Probably the one ship everyone wants to see most when wreck diving in Subic Bay Philippines, the Subic Wreck USS New York was built in the 1890’s used was used in both WWI and WWII. Definitely one of the coolest wrecks we have here in the Subic Bay, her 8” guns are still intact where she lies at a depth of between 17-27 meters.
History of the Subic Wreck USS New York
In 1888 US congress commissioned the construction of a fast Armored Gun Cruiser at a cost of 3.5 million dollars. She first hit the water in September 1891 and in 1893 during final sea trials she became the fastest armoured cruiser in the world! The USS New York was fitted with superior weaponry than the French vessel and had far greater hull protection than the British ships.
She saw her first real active service in Cuba at the commencement of the Spanish-American war in 1898. With assistance of several other US Ships she bombarded and completely destroyed the Spanish Fleet. She returned home in August 1898 to a warrior’s welcome.
In 1901 the USS New York was transferred to and became the flagship of the Asiatic Fleet, getting her first look at the Philippines. She saw duty in Peru, Singapore, Hong Kong, China, Russia and many other countries.
She was then renamed the USS Saratoga on the 16th of February 1911 to make the name available for the Battleship NEW YORK BB-34.
As the likelihood of the US involvement in WW1 became more likely she recommenced full commissioning and then sailed to the Panama Canal, and on the 1st of December 1917 was renamed again, this time as the USS Rochester to make way for the new battle cruiser USS SARATOGA CC-3.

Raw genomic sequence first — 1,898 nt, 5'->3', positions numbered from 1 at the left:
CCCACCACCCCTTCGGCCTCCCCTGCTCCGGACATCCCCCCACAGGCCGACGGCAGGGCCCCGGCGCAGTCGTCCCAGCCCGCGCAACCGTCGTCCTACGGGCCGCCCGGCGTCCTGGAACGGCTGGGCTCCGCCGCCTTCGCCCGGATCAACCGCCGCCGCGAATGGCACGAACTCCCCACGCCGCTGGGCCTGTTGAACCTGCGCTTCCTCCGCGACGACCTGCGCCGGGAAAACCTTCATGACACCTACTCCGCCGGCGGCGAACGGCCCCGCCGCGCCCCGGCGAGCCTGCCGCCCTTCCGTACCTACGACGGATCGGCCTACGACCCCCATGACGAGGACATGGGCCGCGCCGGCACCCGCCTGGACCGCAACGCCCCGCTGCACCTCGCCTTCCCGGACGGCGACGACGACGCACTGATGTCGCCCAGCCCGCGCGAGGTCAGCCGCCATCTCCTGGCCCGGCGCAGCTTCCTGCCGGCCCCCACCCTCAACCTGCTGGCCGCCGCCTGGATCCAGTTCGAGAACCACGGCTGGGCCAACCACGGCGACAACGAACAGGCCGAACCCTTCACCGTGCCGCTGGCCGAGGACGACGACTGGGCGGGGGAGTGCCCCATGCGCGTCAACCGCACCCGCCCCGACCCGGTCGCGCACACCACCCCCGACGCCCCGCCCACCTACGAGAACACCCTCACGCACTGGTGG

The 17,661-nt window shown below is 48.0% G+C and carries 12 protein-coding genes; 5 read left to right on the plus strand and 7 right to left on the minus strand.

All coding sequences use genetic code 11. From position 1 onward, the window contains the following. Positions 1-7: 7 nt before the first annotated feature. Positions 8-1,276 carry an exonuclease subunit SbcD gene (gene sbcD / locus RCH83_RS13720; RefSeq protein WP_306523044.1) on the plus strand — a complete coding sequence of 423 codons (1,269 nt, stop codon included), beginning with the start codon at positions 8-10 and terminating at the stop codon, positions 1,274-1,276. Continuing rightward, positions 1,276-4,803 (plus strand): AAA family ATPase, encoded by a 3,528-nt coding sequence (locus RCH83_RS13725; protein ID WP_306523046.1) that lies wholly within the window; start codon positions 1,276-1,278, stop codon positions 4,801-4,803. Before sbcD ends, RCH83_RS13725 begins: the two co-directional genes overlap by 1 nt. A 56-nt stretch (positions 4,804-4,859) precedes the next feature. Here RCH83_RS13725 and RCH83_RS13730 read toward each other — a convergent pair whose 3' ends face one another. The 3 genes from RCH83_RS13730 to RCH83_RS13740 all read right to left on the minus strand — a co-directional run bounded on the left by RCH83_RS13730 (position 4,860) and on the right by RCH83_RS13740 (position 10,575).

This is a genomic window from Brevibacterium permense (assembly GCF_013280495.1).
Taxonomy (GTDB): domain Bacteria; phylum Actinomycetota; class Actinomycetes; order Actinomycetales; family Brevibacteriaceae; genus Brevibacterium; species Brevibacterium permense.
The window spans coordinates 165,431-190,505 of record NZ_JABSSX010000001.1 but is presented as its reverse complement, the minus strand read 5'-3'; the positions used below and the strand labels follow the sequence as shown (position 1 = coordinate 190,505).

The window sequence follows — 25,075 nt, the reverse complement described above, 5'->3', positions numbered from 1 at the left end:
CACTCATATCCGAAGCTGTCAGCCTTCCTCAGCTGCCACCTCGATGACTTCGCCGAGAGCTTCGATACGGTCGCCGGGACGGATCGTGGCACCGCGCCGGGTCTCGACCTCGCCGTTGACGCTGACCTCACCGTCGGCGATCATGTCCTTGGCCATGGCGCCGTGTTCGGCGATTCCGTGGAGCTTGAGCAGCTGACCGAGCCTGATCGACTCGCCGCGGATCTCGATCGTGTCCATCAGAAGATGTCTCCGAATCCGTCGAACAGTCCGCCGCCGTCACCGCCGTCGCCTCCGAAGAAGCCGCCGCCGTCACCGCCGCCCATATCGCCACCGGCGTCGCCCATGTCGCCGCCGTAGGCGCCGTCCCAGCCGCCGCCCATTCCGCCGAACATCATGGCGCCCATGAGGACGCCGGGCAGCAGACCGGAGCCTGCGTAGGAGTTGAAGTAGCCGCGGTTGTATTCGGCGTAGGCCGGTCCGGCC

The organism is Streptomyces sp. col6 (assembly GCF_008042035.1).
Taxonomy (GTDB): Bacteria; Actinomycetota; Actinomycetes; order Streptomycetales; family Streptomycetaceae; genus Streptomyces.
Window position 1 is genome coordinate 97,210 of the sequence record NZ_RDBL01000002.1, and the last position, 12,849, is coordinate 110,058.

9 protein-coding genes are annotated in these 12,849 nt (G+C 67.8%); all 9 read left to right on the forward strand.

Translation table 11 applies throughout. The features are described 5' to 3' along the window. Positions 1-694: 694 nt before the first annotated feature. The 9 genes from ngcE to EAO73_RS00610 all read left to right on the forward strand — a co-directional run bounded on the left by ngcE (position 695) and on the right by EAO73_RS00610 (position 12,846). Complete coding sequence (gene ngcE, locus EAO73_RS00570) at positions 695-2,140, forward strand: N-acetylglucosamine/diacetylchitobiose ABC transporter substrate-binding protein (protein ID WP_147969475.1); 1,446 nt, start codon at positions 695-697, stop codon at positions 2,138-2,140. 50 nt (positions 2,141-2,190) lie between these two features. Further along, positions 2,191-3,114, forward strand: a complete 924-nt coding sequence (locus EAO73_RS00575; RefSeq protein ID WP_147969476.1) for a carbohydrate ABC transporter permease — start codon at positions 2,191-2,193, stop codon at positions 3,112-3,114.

She escorted a convoy to France in 1918 and it was there that she sped to the aid of the British steamer the “Atlantion” that was struck by a German U-Boat. After the Armistice the Rochester served as a transporter bringing troops home.
In February 1932 she headed for Shanghai for service in the Pacific Fleet, from there she headed to Cavite in the Philippines. On the 29th of April the USS Rochester was decommissioned and was laid up in Olongapo harbor for the next 8 years. Her name was struck off the Naval Register and on the 24th of December 1941 she was scuttled here in Subic Bay to prevent falling to the invading Japanese forces.
The Subic Wreck USS New York now sits on her port side with one of her enormous propellers still visible along with her 4 x 13 metre long cannons. The vessel lies in 28 metres of water near the mouth of the Kalaklan River; she is home to an abundance of fish life including large barracuda and the occasional eagle ray!
If wreck diving is your thing, know that she is an underground playground for recreational and technical divers alike and serves as a reminder to her impressive military past. Come visit us here at the Arizona Dive Shop and let us show you around the Subic Wreck USS New York, an iconic lady of the sea!!!
TECHNICAL SPECIFICATIONS OF THE USS NEW YORK
- Initial year of service -1893
- Length – 117.08m
- Beam – 19.78m
- Draught – 7.07m
- Displacement – 8,150 tons
- Engines – 3 x steam turbines driving 2 x shafts
- Surface Speed – 21 knots
- 4 X 200mm (8 inch) main cannons
- 8 x 130mm (5 inch) guns
- 8 x 76mm (3 inch) anti-aircraft guns
- 3 x 360mm (15 inch) torpedo tubes